The opportunities that exist for a well-trained individual are in every branch of marine scientist. Many students are excited about pursuing those areas with the most potential for assisting society and protecting the marine environment.
Coastal development has risen sharply in recent years and governments are trying to minimize environmental impacts resulting from this growth. Human populations and the associated problems continue to increase in areas where the land meets the sea. For this reason, planning jobs and coastal zone management jobs may be an increasing source of future employment.
More jobs are becoming available in the private sector as well. Concern for the environment is growing and there is an increasing demand for environmental impact studies. Environmental consulting firms are filling this need and creating jobs.
Ecotourism may also offer opportunities for future employment. Nature-based tourism firms are searching for qualified interpreters to teach the public about the natural and marine environments. Teaching positions are occasionally available at colleges and universities, but these are scarce and competitive.
Jobs will be available, but job seekers must be prepared to interview many times and be willing to relocate to a different part of the country. Certain parts of the country may have more marine opportunities available than other parts. While the number of jobs may be increasing in certain areas of marine science, you should remember that there are a lot of eager, talented job seekers as well.
This is a difficult question. As in business, there are entry level, middle and advanced positions. Salaries also vary from state to state and between the government and private companies.
In general, marine biologists are not paid as well as doctors or lawyers, but a comfortable living can be obtained. Higher salaries generally can be found in the private sector. As with any occupation, earnings vary with education, experience and responsibilities.
To some, a rewarding application of marine science would be in the saving of biological communities and their habitats, which have been losing ground to encroaching coastal development.
Marine scientists are actively helping the environment by working to ensure that ocean resources will be available in the future and to increase mankind's understanding of marine life, communities and processes.
Marine biologists often work with animals that are caught for food or pleasure and may need some protection from over exploitation. Other marine scientists use their expertise to lessen the effects of environmental disasters such as oil spills or fish kills
Mariculture, the process of raising marine animals for food, may help relieve the pressure on limited ocean resources. Volunteer organizations, such as the Peace Corps, teach people how to raise marine animals for food. These efforts may help reduce fishing pressure on wild populations, and provide a reliable source of nourishment.
So, where do you start? Start by asking questions. Make a list of questions about the oceans or marine life that interest you. Then, (this is where the work comes in) try to answer your own questions by library research, viewing videos and writing to experts. You will learn a lot about marine science opportunities.
One way to continue your interest in the study of the sea and marine life is to learn what new discoveries are being made in the field. This can be done by subscribing to oceanographic oriented magazines. We have listed three at the end of this publication. If you can not afford these, they may be available in your local library.
A career in marine science may be different from what most people expect. A person entering this field may not work with dolphins and whales, but may still have a challenging and rewarding job. If you love the sea, enjoy solving problems, have good grades in science and math and possess both patience and perseverance, then a career in marine science may be for you.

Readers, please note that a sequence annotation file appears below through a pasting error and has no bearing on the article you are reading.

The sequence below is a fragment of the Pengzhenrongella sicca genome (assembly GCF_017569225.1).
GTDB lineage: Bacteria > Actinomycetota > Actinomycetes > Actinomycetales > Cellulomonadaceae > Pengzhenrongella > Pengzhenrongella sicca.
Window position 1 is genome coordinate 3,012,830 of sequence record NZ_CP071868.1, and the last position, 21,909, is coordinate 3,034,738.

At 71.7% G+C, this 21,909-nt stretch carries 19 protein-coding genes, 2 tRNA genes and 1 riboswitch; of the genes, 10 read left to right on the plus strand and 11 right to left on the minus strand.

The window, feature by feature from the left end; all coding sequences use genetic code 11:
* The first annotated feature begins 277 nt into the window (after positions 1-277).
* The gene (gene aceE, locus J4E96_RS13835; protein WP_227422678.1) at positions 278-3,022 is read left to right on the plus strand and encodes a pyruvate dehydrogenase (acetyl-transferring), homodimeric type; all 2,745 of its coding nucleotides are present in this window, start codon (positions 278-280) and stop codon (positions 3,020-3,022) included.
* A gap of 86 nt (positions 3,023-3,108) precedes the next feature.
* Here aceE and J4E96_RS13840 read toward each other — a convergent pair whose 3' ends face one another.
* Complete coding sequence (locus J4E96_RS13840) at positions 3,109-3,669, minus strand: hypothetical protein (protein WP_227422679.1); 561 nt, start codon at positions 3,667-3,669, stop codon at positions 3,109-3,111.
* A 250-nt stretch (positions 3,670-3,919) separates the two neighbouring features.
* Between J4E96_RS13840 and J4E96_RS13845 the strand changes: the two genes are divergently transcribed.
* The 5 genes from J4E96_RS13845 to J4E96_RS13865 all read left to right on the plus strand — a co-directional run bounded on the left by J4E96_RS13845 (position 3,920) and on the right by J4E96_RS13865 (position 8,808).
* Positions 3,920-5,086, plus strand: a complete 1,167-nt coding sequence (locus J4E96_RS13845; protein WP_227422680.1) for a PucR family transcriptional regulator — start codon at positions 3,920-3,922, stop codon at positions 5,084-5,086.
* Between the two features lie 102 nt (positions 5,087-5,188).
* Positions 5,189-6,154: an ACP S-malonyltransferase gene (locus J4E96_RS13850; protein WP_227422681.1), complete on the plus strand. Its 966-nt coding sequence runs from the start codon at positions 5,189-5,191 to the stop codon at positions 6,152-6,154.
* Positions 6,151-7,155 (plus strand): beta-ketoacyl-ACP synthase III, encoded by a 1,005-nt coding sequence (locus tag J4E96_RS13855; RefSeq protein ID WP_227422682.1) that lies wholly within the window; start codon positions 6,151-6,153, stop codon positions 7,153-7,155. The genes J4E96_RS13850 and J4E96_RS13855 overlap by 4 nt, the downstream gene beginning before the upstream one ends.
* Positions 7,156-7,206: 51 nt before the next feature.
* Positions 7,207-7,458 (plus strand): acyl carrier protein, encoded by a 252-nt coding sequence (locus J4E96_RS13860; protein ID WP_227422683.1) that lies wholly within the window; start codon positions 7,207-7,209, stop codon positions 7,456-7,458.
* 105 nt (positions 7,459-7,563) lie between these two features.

"Currents" or "Ocean Explorer,"
Associates Office, Woods Hole Oceanographic Institution
Woods Hole, MA 02543
P.O. Box 498
Mount Morris, IL 61054-8003
This publication was made possible in part with funds from the sale of the South Carolina Marine Recreational Fisheries Stamp. Help ensure outdoor enjoyment for future generations by strictly adhering to all rules, regulations, seasons, catch limits and size limits. The South Carolina Department of Natural Resources publishes an annual Rules and Regulations booklet that lists all saltwater fishing regulations (Adobe PDF). Have an enjoyable fishing trip by reading these requirements before you fish.
Although most people once considered ocean resources to be unlimited, recent rapid declines in the populations of many commercial and recreational species have demonstrated the opposite.
Numerous types of saltwater game fish now are being over harvested, and other species will face a similar fate unless all anglers practice wise conservation and adopt an ethical approach to fishing.
Size and catch limits, seasons and gear restrictions should be adhered to strictly. These regulations change from time to time as managers learn more about fish life histories and how to provide angling opportunities without depleting stocks.
The challenge of catching, not killing, fish provides anglers with the excitement and the reward of fishing. Undersized fish or fish over the limit should be released to ensure the future of fish populations. The number of saltwater finfish tagged and released annually in South Carolina has increased significantly in recent years as more and more fishermen take up this practice, providing information on growth and movement of fish as well as conserving resources.
Saltwater fishermen can further contribute to conservation by purchasing a Saltwater Recreational Fishing License, which is required to fish from a private boat or gather shellfish in South Carolina’s salt waters. Funds generated by the sale of licenses must be spent on programs that directly benefit saltwater fish, shellfish and fishermen. Help ensure the outdoor enjoyment of future generations by strictly adhering to all rules, regulations, seasons, catch limits and size limits, and through the catch and release of saltwater game fish.
This publication was made possible in part with funds from the sale of the South Carolina Saltwater Recreational Fishing License and the U.S. Fish and Wildlife Service Sportfish Restoration Fund. The South Carolina Department of Natural Resources publishes an annual Rules and Regulations booklet that lists all saltwater fishing regulations. Have an enjoyable fishing trip by reading these requirements before you fish.
Whit McMillan, Coastal Information Education and Communications Office
Dr. Charles A. Barans, Marine Resources Research Institute